Tyson Fury, the big British heavyweight who breaks into song at the most unexpected moments and would be fun to meet for a beer, will be fighting next month. So will his countryman, Anthony Joshua, who will venture across the pond to make his Garden debut.
And then there’s Deontay Wilder, who kicks things off on Sunday (AEST) with another chance to press his case that he is, like Mike Tyson liked to say, the baddest man on the planet.
No, they’re not fighting each other, for reasons both as old as boxing itself and as new as the DAZN streaming service.
Still, the three top heavyweights in the world — all of whom can legitimately claim the title of champ — will be in action in New York and Las Vegas within a four-week stretch.
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And should things go as planned, that’s just enough time to bring some clarity to a heavyweight division that is suddenly must-see TV once again.
“The excitement is back in the heavyweight division,” Wilder said. “The fire is lit.”
That’s somewhat true, even if Fury is fighting a relatively unknown German named Tom Schwarz instead of a rematch with Wilder while Joshua is defending his titles against a late substitute in Andy Ruiz Jr.
Wilder might be taking the biggest risk in his title defence against Dominic Braezeale, whose loss to Joshua is the only blemish on his pro record.
Just how long the fire is expected to smoulder, though, may be of most concern to boxing fans.
Joshua and Wilder should have been made by now, even if it might be even bigger next year because of the wait. Wilder and Fury should be fighting a rematch this summer, but money and boxing politics put a quick end to those plans. So the three fight on, and the wait goes on.
Wilder says Joshua is ducking him and that Fury wants no part of a rematch after almost being knocked silly only to get back up in the final round of their fight in December that ended in a draw.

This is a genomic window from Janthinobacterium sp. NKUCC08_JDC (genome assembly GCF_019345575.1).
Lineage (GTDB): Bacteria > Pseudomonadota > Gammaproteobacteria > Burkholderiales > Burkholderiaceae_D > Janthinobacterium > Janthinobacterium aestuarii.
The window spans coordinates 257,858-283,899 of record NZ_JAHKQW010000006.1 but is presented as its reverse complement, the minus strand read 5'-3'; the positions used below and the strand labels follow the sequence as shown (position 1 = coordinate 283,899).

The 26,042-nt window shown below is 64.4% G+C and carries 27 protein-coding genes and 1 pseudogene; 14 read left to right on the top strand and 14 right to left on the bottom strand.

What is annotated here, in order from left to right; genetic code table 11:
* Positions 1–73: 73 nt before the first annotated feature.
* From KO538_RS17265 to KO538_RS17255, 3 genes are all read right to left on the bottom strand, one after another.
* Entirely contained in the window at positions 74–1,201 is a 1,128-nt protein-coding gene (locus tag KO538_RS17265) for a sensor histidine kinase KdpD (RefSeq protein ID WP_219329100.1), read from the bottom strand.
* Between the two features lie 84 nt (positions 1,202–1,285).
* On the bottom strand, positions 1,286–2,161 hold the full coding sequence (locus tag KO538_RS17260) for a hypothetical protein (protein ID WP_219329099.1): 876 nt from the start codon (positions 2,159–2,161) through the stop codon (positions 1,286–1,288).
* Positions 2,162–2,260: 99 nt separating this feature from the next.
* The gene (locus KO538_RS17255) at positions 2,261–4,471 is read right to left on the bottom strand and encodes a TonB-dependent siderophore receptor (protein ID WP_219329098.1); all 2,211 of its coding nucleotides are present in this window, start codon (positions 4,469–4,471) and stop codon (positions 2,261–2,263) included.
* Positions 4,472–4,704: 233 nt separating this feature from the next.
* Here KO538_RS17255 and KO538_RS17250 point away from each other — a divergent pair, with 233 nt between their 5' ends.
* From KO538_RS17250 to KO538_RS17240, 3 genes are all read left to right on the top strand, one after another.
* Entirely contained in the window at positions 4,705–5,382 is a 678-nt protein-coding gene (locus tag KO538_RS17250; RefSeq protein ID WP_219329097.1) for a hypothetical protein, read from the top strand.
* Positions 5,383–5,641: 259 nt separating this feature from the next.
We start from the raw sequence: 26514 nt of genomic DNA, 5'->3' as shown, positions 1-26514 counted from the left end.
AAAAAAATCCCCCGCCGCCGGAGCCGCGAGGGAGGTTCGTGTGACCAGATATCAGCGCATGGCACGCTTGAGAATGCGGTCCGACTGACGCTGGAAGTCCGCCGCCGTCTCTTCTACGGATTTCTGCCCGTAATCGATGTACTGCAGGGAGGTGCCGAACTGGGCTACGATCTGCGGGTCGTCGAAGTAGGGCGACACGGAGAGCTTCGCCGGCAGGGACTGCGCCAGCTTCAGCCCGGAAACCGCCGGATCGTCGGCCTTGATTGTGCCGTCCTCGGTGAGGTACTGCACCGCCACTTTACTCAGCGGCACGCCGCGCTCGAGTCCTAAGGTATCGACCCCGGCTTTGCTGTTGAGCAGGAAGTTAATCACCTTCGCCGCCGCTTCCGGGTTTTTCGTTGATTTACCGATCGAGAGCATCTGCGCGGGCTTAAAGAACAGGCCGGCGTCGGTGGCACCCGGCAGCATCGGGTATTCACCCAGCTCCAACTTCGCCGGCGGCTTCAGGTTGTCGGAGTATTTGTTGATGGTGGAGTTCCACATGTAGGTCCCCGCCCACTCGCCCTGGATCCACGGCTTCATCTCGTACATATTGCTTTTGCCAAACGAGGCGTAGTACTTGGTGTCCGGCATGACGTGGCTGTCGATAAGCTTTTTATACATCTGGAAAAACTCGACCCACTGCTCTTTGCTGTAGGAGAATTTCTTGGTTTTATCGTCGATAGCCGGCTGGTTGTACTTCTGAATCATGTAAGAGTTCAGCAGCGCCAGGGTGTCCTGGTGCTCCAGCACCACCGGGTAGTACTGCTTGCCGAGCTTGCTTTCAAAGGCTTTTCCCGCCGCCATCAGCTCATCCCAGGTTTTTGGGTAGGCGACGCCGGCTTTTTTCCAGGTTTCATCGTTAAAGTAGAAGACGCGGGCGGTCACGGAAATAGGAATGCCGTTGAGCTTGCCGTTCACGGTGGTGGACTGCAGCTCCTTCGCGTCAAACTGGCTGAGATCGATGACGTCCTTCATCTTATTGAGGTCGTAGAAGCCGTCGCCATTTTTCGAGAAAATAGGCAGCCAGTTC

Fury and Joshua say that’s nonsense and that Wilder shouldn’t talk so much.
“I am ready for Wilder, I’ve been ready for Wilder,” Joshua said last week after arriving in New York and inspecting Madison Square Garden for his American debut June 1 against Ruiz, who got his shot at Joshua’s titles after Jarrell Miller tested positive for performance-enhancing drugs.
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“I’ve done a good job maintaining my place and he is the guy I want. He has a lot to live up to. I’ve got confidence flowing now.”
That confidence could get another boost against Ruiz, a roly-poly fighter out of Southern California who doesn’t look like a world beater but has lost only once in 33 fights. Ruiz fought just last month, and was eager to get the call to replace Miller.
Perhaps just as important for Joshua’s confidence is a big performance while venturing outside his native Britain for the first time. Joshua drew 90,000 for his fight last year with Wladimir Klitschko at Wembley Stadium and is wildly popular at home, but largely unknown in the U.S. and is looking to make a dramatic debut.
“I know the history that has been here and the sports that have been here,” he said at his Garden visit.
“When I come in here to fight June 1, it will be very special.”
In a perfect world, Joshua, Wilder and Fury would be fighting each other, of course. Any thoughts of a quick rematch after the draw between Wilder and Fury went out the window when Fury signed with Top Rank, which has a deal for fights with ESPN.
Wilder, meanwhile, is sticking for now with Showtime for his fight on Sunday. And Joshua has a contract with DAZN, a streaming service that touts access to big fights for $US100 a year.
Between the competing broadcasting interests and promoters, that means the top fights will be difficult to make. Each fighter has his own interests to protect, and each fighter has his own story to tell.
“Go back and study it. Go back and see, who really is the king of the division?” Wilder said. “Who really tried to make these fights?”
Boxing fans really don’t care, because all they want is to see the fights.
Until that happens, the next month is about as good as it gets in the heavyweight division.